• I feel a little like you do! as I am in the Bolivian lowlands and there is not much available for this kind of thing. The indigenous weavers use respun acrylic or their own handspun sheep or llama wool. I make do with what I can find-mostly crochet cotton and perle cotton which is firmly spun and very good for backstrap weaving. Basically for the mug rugs I am using a 12 wpi mercerized cotton-mercerized is important for double weave as there are a lot of threads pushed up against each other which cause them to rub and lightly spun or fluffy yarns will pill too much. I wouldn’t use Sugar and Creme yarn, which I know is a widely available 12 wpi cotton in the US, for those mug rugs. A friend sent me some to try and I found it way too soft for double weave. For the blue mug rugs that I made with the placemat, I plied 24 wpi cotton as I couldn’t match the color of the placemat in the 12wpi yarn and that worked well. The placemats themselves are made with 24 wpi crochet cotton. If you can only get unmercerized, you could try respinning it-I don’t know if you are a spinner. Perhaps there are some members in rural Tennesssee on Weavolution who could help. Are you in Weavolution? Well worth joining-you will find the link here on my blog.


    • Hi Rhelynn,

      I believe #3 crochet cotton is widely available. It measures about 12 wraps per inch (WPI). You wind it around a ruler and count how many times you can wrap side by side in one inch.

      My first backstrap bands are made with crochet cotton and I wouldn’t apologize to anybody for it. One of the great things about weaving is being able to use what we have.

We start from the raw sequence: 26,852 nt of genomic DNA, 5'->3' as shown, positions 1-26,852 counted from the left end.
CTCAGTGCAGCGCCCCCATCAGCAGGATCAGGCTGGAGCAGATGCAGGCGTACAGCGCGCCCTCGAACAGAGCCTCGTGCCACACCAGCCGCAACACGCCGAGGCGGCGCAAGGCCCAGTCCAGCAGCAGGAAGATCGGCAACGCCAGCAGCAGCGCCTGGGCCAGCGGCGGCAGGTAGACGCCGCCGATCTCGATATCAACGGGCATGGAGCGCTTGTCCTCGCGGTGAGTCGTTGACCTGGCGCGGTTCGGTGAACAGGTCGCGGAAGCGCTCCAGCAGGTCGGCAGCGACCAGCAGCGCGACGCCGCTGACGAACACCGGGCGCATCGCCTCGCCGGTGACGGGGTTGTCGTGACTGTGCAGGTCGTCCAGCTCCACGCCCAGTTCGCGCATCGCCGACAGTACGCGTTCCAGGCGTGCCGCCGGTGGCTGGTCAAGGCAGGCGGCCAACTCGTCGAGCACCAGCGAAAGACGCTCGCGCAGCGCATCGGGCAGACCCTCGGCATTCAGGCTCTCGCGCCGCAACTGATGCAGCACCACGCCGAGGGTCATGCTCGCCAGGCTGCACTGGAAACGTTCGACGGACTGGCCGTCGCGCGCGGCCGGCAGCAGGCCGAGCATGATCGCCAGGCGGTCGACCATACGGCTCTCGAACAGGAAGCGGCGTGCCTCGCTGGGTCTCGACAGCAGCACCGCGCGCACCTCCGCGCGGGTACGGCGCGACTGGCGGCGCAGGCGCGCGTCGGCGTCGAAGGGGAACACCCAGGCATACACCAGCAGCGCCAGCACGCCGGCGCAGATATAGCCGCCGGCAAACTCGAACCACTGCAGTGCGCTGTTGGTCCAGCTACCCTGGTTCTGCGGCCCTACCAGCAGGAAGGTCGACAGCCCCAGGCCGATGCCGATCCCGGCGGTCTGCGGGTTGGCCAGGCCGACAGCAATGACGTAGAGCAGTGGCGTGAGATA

Backstrap weaving is all about the weaver making choices and making it work.

      Have a good day!
      Franco Rios
      Sacramento, Calif

  3. What useful information and beautiful photos! Thanks!

    • Thanks Pegi Rose 🙂 Nice to see you back here visiting.

  4. woowww !!! what a nice long article to help us find inspiration… I promise, as soon as I can have free access to more thread I will try to weave wider… placemats or tablerunners, or both…
    wavily to you !

    • Hi Michelle. I know it is hard for you to get thread over there and I bet you are dying to do something wide-you’ll be back in France soon to get some supplies, right? Waving back from Bolivia 🙂

  5. Did you notice the wikipedia Looms-backstrap now mentions ponchos, bags, carrying cloths?

    Have a good day!

    • Yes, Franco-that’s my edit!-did you see my BTW at the end of the first section of my blog post? Thanks for posting that link. I am going to put a photo of a loom on Wikipedia too once I find a suitable one.

  6. Yes, I see the ps now.

    Good work!
    Have a good day!

  7. This is so beautiful and inspiring, not only the weaving but the people as well. Thank you, Laverne, for sharing!

    Eva 🙂

  8. […] you want to weave a  piece with horizontal stripes in two colors or weave simple warp float patterns or any other complementary warp technique you will need to wind two colors together. Again, this […]

  9. […] this simple warp float technique in the first place. I showed you all a little about their weaving here in another post so this time I will show a bit about their spinning. The weavers I stayed with are […]

  10. […] Just last night, I was contacted by Kathleen Klumpp, the American anthropologist with whom I worked in coastal Ecuador. Kathleen is with the weavers now and has invited me to join her and I just don’t know if I can fit this trip in. Let me tell you that I am SO tempted! She is working with the weavers trying to help them develop a product to sell which will enable them to continue weaving and practicing skills that are on the verge of being lost forever. Weaver Trini has been producing cotton saddlebags. As the market for these is now virtually non existent, she is now experimenting, with Kathleen’s help, in making shoulder bags with traditional designs. More about Trini and the coastal Ecuadoran weavers can be seen here and here. […]